While Anakin struggles to contain his feelings for Amidala, he is plagued by visions of his mother in pain on Tattooine. With Amidala at his side, Anakin returns to his homeworld to find that she has been abducted by Tusken Raiders. Meanwhile, Obi-Wan's investigation leads to a secret army of clones hidden on the remote world of Kamino being built for the Republic with bounty hunter Jango Fett as their template. Is the galaxy about to become engulfed in civil war and what repercussions will the forbidden romance between Anakin and Amidala have for the young Jedi?
Senator Padmé Amidala
Samuel L Jackson
George Lucas & Jonathan Hales *
Release Date (UK)
16th May, 2002
Action, Adventure, Sci-Fi
Academy Award Nominations
Best Visual Effects
Worst Supporting Actor (Christensen), Worst Screenplay
Razzie Award Nominations
Worst Picture, Worst Supporting Actress (Portman), Worst Screen Couple (Christensen & Portman), Worst Rip-Off or Sequel, Worst Director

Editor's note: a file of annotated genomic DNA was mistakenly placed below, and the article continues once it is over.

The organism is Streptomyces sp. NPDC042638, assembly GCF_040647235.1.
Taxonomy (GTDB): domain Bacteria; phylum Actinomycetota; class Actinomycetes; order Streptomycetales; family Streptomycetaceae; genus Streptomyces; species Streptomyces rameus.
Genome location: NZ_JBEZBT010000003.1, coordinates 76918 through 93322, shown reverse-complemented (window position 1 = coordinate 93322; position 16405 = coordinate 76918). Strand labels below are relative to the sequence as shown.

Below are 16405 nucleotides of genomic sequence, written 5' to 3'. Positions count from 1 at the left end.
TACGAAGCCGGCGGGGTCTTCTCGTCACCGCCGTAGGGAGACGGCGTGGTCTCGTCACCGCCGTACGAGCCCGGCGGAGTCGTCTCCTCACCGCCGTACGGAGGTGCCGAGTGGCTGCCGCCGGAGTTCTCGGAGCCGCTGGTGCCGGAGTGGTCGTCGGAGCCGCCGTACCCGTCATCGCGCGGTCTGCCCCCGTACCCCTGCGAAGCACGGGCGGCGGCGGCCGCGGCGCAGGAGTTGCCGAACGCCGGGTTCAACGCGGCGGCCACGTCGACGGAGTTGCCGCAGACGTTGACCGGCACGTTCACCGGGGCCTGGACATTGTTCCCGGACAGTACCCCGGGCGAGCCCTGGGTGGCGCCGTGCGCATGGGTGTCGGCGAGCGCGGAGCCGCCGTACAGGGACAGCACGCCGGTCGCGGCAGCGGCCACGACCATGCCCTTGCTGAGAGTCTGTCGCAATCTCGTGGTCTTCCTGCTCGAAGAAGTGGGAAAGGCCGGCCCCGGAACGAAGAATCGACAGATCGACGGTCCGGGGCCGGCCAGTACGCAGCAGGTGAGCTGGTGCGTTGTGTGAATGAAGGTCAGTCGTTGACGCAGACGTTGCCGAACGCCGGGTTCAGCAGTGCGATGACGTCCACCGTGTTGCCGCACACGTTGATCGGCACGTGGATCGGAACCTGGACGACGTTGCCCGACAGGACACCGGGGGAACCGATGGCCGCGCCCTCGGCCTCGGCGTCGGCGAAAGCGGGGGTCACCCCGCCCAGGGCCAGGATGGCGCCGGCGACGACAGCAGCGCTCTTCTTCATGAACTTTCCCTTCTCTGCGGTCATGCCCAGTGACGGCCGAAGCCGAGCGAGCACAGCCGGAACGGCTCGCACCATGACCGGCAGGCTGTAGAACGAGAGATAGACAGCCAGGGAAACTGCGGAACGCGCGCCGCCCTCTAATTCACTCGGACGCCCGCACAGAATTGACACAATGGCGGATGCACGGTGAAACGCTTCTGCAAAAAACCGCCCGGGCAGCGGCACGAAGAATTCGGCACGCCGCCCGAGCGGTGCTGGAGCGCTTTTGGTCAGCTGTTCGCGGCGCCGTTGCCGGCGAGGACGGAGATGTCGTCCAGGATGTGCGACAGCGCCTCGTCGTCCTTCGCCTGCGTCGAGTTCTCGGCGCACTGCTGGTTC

What's to like?
Viewers of The Phantom Menace who spat out blood at the mere mention of Jar Jar Binks will be delighted to learn that he's all but disappeared from this film. Now that's been taken care of, what else?
Well, the film retains the excessive use of CG but is still a stunning picture to look at. Sets, costumes and the quirky designs of the droid war machines during vast battle sequences all look fantastic and display far more imagination than the lumpen screenplay does. I especially liked the sequence on Kamino, an ocean planet with storms raging beyond the serene interior of the clone production facility. The film ups the action quota significantly from The Phantom Menace with the highlight undoubtedly being the battle between a handful of Jedi against a seemingly endless droid army in a gladiatorial arena. It was the first time Jedi had been seen in large numbers and the effect is awesome. For a few brief moments, it's enough to make it feel like a genuine Star Wars product.